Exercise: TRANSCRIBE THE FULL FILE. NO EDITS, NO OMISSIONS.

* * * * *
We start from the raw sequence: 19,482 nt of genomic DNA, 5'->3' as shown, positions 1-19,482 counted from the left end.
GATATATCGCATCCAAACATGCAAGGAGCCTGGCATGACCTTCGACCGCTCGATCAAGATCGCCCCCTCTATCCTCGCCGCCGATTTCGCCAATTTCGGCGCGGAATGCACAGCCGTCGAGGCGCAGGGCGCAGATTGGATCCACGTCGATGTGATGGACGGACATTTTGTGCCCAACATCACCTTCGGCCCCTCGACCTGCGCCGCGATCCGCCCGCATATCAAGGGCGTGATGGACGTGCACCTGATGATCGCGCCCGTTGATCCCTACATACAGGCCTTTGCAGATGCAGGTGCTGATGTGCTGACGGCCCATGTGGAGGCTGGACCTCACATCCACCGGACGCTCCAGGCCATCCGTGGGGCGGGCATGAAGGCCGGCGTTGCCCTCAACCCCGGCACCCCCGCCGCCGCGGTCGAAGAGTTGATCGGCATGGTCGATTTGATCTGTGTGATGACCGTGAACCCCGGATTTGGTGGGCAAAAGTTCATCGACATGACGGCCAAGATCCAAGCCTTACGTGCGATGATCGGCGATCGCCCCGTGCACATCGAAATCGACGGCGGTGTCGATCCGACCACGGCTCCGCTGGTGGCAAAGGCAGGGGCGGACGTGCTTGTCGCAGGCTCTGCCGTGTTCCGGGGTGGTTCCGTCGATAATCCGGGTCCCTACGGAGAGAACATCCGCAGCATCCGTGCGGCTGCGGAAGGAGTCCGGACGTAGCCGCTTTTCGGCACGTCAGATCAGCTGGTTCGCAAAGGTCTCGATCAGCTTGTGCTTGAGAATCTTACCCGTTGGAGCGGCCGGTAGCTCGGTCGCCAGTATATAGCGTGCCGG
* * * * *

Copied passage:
We start from the raw sequence: 19,482 nt of genomic DNA, 5'->3' as shown, positions 1-19,482 counted from the left end.
GATATATCGCATCCAAACATGCAAGGAGCCTGGCATGACCTTCGACCGCTCGATCAAGATCGCCCCCTCTATCCTCGCCGCCGATTTCGCCAATTTCGGCGCGGAATGCACAGCCGTCGAGGCGCAGGGCGCAGATTGGATCCACGTCGATGTGATGGACGGACATTTTGTGCCCAACATCACCTTCGGCCCCTCGACCTGCGCCGCGATCCGCCCGCATATCAAGGGCGTGATGGACGTGCACCTGATGATCGCGCCCGTTGATCCCTACATACAGGCCTTTGCAGATGCAGGTGCTGATGTGCTGACGGCCCATGTGGAGGCTGGACCTCACATCCACCGGACGCTCCAGGCCATCCGTGGGGCGGGCATGAAGGCCGGCGTTGCCCTCAACCCCGGCACCCCCGCCGCCGCGGTCGAAGAGTTGATCGGCATGGTCGATTTGATCTGTGTGATGACCGTGAACCCCGGATTTGGTGGGCAAAAGTTCATCGACATGACGGCCAAGATCCAAGCCTTACGTGCGATGATCGGCGATCGCCCCGTGCACATCGAAATCGACGGCGGTGTCGATCCGACCACGGCTCCGCTGGTGGCAAAGGCAGGGGCGGACGTGCTTGTCGCAGGCTCTGCCGTGTTCCGGGGTGGTTCCGTCGATAATCCGGGTCCCTACGGAGAGAACATCCGCAGCATCCGTGCGGCTGCGGAAGGAGTCCGGACGTAGCCGCTTTTCGGCACGTCAGATCAGCTGGTTCGCAAAGGTCTCGATCAGCTTGTGCTTGAGAATCTTACCCGTTGGAGCGGCCGGTAGCTCGGTCGCCAGTATATAGCGTGCCGG